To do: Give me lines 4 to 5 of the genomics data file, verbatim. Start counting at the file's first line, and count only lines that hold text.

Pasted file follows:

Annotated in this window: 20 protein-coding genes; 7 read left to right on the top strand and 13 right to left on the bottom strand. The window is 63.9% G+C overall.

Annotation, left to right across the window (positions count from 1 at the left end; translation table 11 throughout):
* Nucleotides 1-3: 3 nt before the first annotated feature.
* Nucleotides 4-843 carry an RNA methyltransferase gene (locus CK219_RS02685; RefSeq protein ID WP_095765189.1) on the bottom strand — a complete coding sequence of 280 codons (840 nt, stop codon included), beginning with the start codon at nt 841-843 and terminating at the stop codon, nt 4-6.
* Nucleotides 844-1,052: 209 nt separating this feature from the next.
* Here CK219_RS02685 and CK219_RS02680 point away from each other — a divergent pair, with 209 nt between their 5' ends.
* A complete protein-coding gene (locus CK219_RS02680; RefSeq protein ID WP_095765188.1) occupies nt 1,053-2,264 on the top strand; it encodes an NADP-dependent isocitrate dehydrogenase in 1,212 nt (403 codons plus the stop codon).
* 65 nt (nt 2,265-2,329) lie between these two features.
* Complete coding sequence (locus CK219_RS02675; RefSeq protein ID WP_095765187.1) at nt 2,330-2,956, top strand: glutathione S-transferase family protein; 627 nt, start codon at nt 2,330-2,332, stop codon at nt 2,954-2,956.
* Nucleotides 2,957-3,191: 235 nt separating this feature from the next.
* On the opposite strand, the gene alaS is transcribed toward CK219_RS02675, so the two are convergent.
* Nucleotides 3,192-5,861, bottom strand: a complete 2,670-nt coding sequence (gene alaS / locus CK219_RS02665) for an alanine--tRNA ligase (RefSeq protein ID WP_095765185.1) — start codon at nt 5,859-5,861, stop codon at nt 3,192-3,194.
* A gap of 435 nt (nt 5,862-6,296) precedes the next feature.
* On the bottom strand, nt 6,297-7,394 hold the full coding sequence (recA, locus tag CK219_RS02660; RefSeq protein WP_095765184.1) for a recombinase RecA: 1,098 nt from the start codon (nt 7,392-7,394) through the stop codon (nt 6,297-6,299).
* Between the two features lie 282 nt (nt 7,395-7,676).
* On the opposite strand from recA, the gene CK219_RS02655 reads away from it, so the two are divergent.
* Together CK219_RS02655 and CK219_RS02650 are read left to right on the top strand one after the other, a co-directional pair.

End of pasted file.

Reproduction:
* Nucleotides 4-843 carry an RNA methyltransferase gene (locus CK219_RS02685; RefSeq protein ID WP_095765189.1) on the bottom strand — a complete coding sequence of 280 codons (840 nt, stop codon included), beginning with the start codon at nt 841-843 and terminating at the stop codon, nt 4-6.
* Nucleotides 844-1,052: 209 nt separating this feature from the next.